(First posted: 28/10/11, Updated with additional information provided by Lancaster City Council, 31/10/11): Lancaster Market traders tired of uncertainty over the council's plans for the market building won a victory at the County Court last week, when the council was given until 12 December to present them with firm proposals for the building's future.
New leases being negotiated by the council included a disputed 'break clause' which could mean that traders could be turned out at short notice. Traders successfully argued under the Landlords and Tenants Act that the council's vacillation and uncertainty over the Market's future was creating an impossible business climate.
Lancaster City Council fell into a £567,000 deficit on Lancaster Market last year and this year's budget projected costs of £553,400. However, uncertainty over the future of the building has led to more tenants leaving while new tenants are hard to find, and a report presented at the last Council meeting in September projected that these costs might increase by a further £89,000. There are currently 24 businesses trading from the market.
Traders are hoping that the council will relocate all the stalls the ground floor of the market and find a single trader to take on the entire upper floor. The council estimates the cost of relocating stalls at £270,000 (see previous story) although the traders believe it could be done far more cheaply. For this amount you could buy an entire five-bedroom house with a garden, so the council must certainly be planning a pretty spectacular refit.
Who would take over the upper floor isn't known though. The council's last attempt to find a single trader led to the disasterous Asco debacle, in which council executives Mark Cullinan and Heather McManus doggedly argued to give the contract to a company already exposed as a rogue trader. The public furore became so loud that city councillors actually woke up, did the maths and put a stop to the deal. Shortly afterwards Asco went into administration, dragging several local businesses down with it. (See previous story from 17 June 2010 Asco: Council's response on Cushman & Wakefield contract).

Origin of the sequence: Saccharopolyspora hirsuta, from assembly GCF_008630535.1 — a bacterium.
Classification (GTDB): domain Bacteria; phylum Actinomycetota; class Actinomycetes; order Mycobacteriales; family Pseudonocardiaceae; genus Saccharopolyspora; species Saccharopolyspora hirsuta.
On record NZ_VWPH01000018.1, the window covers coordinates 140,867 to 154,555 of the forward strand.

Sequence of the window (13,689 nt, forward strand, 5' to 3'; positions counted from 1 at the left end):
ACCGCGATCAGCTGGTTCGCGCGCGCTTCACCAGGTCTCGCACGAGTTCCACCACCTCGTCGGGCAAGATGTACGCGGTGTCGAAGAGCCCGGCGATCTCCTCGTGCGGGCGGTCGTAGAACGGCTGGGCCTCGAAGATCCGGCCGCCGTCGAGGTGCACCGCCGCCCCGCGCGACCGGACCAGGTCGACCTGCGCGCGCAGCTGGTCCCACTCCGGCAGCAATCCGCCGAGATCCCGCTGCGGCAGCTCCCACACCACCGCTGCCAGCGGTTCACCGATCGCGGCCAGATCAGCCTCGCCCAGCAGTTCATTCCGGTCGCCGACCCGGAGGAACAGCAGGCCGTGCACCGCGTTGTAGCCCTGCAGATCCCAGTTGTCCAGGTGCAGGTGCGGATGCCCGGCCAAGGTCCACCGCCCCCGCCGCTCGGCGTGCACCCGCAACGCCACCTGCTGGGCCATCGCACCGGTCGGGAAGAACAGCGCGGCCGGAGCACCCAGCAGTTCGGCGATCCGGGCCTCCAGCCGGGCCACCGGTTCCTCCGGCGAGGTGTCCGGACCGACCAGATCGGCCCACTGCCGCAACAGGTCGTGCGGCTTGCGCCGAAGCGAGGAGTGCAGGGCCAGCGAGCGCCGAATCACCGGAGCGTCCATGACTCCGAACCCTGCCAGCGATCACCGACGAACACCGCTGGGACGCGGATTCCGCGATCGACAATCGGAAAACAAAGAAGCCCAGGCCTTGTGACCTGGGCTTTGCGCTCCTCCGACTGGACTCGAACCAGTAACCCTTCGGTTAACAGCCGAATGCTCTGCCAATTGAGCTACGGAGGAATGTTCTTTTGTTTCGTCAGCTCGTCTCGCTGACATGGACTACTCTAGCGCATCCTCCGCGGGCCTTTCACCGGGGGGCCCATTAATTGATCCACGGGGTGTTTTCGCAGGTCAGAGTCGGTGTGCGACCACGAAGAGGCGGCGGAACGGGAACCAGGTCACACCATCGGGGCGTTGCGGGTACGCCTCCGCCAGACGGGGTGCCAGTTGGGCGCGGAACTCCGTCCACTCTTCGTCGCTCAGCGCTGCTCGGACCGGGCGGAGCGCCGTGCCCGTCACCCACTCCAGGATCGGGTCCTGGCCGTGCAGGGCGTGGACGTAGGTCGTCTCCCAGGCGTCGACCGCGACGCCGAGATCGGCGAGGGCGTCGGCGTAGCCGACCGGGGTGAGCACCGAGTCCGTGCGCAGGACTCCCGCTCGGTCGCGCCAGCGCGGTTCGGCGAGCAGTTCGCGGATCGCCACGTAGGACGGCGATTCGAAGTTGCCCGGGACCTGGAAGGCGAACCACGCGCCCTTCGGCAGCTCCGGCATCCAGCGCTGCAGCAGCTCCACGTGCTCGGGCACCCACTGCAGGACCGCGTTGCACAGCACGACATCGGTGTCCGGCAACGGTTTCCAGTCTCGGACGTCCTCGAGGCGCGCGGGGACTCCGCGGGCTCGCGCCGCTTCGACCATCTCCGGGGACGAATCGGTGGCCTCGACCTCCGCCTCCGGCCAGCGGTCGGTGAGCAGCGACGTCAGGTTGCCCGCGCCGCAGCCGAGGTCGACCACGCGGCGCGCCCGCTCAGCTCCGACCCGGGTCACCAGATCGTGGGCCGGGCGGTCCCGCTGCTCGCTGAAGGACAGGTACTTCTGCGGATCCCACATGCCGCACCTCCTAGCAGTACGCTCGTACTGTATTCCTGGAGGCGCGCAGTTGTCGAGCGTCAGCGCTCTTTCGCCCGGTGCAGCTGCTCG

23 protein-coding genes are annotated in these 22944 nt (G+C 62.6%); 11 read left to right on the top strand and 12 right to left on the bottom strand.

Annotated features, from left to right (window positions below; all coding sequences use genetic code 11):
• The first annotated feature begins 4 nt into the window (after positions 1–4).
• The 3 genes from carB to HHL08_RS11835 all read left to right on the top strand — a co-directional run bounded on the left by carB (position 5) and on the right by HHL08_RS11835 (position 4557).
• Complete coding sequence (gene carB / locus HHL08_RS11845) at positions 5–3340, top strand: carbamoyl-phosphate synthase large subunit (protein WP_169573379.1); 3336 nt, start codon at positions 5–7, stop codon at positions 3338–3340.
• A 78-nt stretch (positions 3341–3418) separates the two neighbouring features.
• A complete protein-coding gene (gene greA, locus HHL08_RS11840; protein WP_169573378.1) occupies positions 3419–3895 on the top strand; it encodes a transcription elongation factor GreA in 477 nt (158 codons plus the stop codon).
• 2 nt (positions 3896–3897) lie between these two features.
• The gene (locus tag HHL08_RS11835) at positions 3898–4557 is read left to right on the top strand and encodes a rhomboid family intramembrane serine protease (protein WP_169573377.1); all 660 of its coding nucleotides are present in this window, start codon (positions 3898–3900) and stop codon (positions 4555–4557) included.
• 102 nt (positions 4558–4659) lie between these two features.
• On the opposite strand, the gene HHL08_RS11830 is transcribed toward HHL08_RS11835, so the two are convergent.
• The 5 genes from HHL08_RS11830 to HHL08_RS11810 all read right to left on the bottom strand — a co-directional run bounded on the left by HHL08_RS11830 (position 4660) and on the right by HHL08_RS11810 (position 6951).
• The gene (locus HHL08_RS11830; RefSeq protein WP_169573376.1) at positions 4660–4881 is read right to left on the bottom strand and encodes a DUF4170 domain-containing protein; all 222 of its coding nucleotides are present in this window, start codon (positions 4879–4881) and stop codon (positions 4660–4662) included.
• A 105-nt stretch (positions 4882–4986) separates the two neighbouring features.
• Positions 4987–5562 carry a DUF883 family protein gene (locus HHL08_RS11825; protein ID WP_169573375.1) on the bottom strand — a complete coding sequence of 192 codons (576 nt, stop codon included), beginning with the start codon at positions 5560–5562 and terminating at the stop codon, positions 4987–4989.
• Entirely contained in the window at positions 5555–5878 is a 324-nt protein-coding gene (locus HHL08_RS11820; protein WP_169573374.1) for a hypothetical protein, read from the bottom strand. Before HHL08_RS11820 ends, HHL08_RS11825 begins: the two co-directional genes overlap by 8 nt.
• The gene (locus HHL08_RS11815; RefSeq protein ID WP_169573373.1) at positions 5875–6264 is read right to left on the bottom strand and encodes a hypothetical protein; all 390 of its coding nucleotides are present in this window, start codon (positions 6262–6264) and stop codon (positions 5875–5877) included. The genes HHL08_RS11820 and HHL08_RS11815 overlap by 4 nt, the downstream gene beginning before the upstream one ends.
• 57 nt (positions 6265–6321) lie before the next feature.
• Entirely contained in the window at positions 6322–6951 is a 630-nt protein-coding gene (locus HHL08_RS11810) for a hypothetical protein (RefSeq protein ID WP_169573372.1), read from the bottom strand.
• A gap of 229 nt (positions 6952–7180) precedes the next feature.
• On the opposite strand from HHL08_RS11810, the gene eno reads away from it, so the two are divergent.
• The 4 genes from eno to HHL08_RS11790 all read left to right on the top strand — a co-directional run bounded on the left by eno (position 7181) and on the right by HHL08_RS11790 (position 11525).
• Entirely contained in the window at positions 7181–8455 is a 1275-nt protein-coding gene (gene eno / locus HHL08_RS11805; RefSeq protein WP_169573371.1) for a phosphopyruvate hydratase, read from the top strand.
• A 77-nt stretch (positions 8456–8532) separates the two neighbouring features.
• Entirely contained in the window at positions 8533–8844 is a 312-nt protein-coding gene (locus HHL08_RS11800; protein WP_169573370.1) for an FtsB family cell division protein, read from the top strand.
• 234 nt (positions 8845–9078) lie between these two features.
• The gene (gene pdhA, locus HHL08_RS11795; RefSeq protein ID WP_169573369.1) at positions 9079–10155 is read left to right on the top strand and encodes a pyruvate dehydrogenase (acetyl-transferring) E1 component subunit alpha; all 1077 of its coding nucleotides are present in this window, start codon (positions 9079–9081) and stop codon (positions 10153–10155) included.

While the Market is a popular cause the building's 99-year lease from Allied (Lancaster) Ltd is undoubtedly less popular. No-one else appears to want to lease the building or part of it from the council, and the financial instability of the arrangement deters traders, leaving the building half-empty. The rents traders could pay if they did fill it will not meet the cost of the lease. However, although the terms under which the council leases the building from Allied are shrouded in secrecy we understand that the rent cannot ever be renegotiated downwards, only upwards.
Badly Designed Building
The building itself is far from ideal as a market premises and this is partly why the reason why the market doesn't thrive, the other reason being that rents have tended to be higher than at other, busier markets. Comparing the layout with the more traditional, flat, grid layout, as at the Festival Market, or indeed as the original Lancaster Market was laid out, sightlines and access are poor, with stalls hidden away in corners and customers having to traipse all around the sides to reach stalls just a few feet away.